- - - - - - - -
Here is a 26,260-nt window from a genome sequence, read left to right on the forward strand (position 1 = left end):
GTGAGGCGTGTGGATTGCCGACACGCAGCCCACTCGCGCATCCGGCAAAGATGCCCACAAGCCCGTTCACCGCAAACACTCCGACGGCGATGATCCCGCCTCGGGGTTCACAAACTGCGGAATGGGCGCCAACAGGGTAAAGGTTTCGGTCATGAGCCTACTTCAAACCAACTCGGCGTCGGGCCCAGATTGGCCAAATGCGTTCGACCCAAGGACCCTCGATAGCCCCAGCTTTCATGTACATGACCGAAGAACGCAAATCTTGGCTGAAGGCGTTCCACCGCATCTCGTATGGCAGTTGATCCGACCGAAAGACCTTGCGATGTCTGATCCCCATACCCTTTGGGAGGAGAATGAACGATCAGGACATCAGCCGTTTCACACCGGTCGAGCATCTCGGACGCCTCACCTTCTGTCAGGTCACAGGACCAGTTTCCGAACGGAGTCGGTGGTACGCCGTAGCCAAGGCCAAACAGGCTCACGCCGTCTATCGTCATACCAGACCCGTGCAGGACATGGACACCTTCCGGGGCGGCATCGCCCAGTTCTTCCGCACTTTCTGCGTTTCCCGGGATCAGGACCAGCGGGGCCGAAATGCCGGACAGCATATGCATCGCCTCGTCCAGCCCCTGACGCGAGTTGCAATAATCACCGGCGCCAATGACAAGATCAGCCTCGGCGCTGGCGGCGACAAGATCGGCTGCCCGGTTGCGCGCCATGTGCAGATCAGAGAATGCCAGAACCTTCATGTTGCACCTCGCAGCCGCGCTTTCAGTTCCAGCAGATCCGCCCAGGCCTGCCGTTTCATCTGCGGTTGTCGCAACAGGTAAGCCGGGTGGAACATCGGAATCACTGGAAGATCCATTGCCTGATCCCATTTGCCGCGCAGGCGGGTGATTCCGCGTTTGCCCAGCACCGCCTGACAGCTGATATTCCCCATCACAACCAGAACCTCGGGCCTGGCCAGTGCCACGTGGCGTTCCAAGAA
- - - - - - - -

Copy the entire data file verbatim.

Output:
Here is a 26,260-nt window from a genome sequence, read left to right on the forward strand (position 1 = left end):
GTGAGGCGTGTGGATTGCCGACACGCAGCCCACTCGCGCATCCGGCAAAGATGCCCACAAGCCCGTTCACCGCAAACACTCCGACGGCGATGATCCCGCCTCGGGGTTCACAAACTGCGGAATGGGCGCCAACAGGGTAAAGGTTTCGGTCATGAGCCTACTTCAAACCAACTCGGCGTCGGGCCCAGATTGGCCAAATGCGTTCGACCCAAGGACCCTCGATAGCCCCAGCTTTCATGTACATGACCGAAGAACGCAAATCTTGGCTGAAGGCGTTCCACCGCATCTCGTATGGCAGTTGATCCGACCGAAAGACCTTGCGATGTCTGATCCCCATACCCTTTGGGAGGAGAATGAACGATCAGGACATCAGCCGTTTCACACCGGTCGAGCATCTCGGACGCCTCACCTTCTGTCAGGTCACAGGACCAGTTTCCGAACGGAGTCGGTGGTACGCCGTAGCCAAGGCCAAACAGGCTCACGCCGTCTATCGTCATACCAGACCCGTGCAGGACATGGACACCTTCCGGGGCGGCATCGCCCAGTTCTTCCGCACTTTCTGCGTTTCCCGGGATCAGGACCAGCGGGGCCGAAATGCCGGACAGCATATGCATCGCCTCGTCCAGCCCCTGACGCGAGTTGCAATAATCACCGGCGCCAATGACAAGATCAGCCTCGGCGCTGGCGGCGACAAGATCGGCTGCCCGGTTGCGCGCCATGTGCAGATCAGAGAATGCCAGAACCTTCATGTTGCACCTCGCAGCCGCGCTTTCAGTTCCAGCAGATCCGCCCAGGCCTGCCGTTTCATCTGCGGTTGTCGCAACAGGTAAGCCGGGTGGAACATCGGAATCACTGGAAGATCCATTGCCTGATCCCATTTGCCGCGCAGGCGGGTGATTCCGCGTTTGCCCAGCACCGCCTGACAGCTGATATTCCCCATCACAACCAGAACCTCGGGCCTGGCCAGTGCCACGTGGCGTTCCAAGAA